Its only a PID
SSR
heatsink and some odds and ends

A couple hours on the bench and youll be done
 

processhead

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I have an estop on my panel that will never get used. When the **** hits the fan I'll be freakin out way to much to remember to hit an Estop...Plus everything is on a GFI breaker. I've never had an issue but I would think the breaker would trip long before running for the EStop. I guess its a good piece of mind

Killing power to the element is as simple as wiring a light switch from Home Depot into the system....its pretty much the most used thing on my panel and a necessity

kill the power to the element during mash
Kill the power to the ement during the chill...all with a flip of a switch. Real easy

The actual panel will cost you about $75 if you DIY.

Its only a PID
SSR
heatsink and some odds and ends

A couple hours on the bench and youll be done

Whether anyone needs an E-stop or not in their panel is debatable. What a good safe and functional panel needs is a master power switch that shuts everything off in a safe condition.

No one should ever think a GFCI in your system is a substitute for a control switch that shuts down the panel in a safe condition. A GFCI is device that helps protect you when there is a very specific type of problem with your brew system.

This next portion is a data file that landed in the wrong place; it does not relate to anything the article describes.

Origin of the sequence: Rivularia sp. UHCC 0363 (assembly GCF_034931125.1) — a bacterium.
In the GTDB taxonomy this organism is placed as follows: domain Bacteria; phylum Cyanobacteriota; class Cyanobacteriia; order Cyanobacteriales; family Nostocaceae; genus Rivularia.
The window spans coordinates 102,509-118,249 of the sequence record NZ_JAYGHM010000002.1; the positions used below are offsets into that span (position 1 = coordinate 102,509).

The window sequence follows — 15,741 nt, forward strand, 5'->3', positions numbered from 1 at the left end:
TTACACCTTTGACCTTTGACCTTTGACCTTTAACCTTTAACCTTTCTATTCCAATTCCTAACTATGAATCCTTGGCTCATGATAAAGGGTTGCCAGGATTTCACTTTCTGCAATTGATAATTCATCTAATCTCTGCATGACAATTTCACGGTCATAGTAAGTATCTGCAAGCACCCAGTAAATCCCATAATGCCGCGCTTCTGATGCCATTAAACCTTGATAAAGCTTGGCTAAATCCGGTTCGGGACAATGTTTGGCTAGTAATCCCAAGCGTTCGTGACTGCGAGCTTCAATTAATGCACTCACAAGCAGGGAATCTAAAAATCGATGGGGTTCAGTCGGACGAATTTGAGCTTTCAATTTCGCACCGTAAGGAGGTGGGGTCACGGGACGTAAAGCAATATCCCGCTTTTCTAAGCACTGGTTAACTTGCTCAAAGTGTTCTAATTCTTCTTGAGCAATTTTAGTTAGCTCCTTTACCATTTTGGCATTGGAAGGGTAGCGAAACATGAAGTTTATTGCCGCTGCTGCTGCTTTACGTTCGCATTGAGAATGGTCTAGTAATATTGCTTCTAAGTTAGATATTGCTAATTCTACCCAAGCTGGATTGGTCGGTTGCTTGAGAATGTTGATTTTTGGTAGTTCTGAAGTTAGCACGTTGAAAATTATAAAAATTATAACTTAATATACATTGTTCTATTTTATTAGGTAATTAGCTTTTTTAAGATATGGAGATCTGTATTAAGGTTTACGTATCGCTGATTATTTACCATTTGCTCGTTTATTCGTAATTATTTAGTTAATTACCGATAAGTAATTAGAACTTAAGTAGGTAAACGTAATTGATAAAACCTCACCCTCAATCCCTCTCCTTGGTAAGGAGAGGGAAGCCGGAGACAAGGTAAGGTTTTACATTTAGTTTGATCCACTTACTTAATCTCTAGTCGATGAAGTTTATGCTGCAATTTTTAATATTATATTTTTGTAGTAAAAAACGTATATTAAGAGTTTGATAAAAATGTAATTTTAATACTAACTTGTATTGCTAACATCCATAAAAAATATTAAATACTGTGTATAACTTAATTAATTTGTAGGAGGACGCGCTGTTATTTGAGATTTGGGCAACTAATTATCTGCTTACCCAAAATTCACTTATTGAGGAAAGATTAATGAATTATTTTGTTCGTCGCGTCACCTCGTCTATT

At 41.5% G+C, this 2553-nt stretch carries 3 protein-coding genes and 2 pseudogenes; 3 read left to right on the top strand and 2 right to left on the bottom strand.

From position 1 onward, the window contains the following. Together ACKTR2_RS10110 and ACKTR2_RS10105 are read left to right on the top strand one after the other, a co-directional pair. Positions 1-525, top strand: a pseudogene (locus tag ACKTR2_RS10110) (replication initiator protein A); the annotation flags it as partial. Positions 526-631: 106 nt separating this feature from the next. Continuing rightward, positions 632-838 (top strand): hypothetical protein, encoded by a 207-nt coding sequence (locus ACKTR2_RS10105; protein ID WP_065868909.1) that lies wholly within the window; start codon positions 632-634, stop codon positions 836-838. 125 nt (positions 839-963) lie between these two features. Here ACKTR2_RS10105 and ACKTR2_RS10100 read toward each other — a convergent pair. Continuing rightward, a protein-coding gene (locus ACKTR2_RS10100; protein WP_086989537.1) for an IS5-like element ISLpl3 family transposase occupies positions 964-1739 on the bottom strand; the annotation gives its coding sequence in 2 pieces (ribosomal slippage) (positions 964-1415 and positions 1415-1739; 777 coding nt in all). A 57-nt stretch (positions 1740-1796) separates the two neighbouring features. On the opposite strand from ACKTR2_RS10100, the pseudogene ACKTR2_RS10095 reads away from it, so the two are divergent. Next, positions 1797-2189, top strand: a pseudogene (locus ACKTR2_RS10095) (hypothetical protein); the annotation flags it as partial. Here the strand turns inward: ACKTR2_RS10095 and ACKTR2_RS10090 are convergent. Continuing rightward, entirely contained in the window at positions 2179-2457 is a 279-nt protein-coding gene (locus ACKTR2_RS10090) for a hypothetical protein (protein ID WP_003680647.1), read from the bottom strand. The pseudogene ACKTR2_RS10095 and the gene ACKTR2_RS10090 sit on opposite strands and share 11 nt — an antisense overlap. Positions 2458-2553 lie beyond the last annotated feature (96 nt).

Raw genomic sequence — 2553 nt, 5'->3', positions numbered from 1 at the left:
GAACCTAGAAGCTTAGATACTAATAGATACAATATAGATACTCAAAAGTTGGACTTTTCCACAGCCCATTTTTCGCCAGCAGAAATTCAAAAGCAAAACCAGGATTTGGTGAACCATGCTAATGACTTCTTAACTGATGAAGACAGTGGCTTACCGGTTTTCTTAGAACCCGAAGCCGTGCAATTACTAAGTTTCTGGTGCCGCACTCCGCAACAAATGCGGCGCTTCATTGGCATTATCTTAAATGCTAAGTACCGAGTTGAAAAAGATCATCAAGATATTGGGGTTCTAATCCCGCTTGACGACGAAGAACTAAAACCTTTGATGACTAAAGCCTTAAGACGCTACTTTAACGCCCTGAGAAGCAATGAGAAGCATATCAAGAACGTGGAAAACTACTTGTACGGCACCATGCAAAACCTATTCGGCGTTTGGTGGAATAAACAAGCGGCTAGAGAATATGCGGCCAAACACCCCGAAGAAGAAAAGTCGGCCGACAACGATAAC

Build a panel for $75? I'd like to know where the rest of the free parts are coming from!:D
 
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JONNYROTTEN

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Whether anyone needs an E-stop or not in their panel is debatable. What a good safe and functional panel needs is a master power switch that shuts everything off in a safe condition.

No one should ever think a GFCI in your system is a substitute for control switch that shuts down the panel in a safe condition. A GFCI is device that helps protect you when there is a very specific type of problem with your brew system.

Build a panel for $75? I'd like to know where the rest of the free parts are coming from!:D
I didnt price everything out before posting but...

$35 mypin TD4
$15 large reclaimed heatsink Ebay
$15 quality SSR Ebay
Home depot light switch,,,cant be much
A bus bar, some wire....thats about it.

That doesnt include a temp probe but not sure if thats considered part of a panel...seems like it wouldnt be.....either way it cane be done and done right for right around the $75 I mentioned....maybe a little more but it would be splitting hairs at that point..

Unless I'm missing something....trying to visualize my panel without going to look at it
 

jetfixr

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I built the DIY ebiab setup from e-brew supply. It was a fairly easy and enjoyable build. Although I really think it would be hard to go wrong with the Auber cube. It is a nice compact simple setup. In fact, I may pop and e-z boil pid into my panel.
 

ginger_beer

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I just got finished building one from e-brew myself and for the most part it was pretty simple. There were some things that I had to ask questions about. I did buy an Ezboil DSPR320 PID to replace the one that came with it, highland brewer helped me with wiring. The other issue I ran into was the cable from the temp probe to the control box was cross wired. Ryan at e-brew is easy to work with and seems to be a good dude. I just converted my existing pot to electric so I was able to save money on that.
 

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PsychoBiter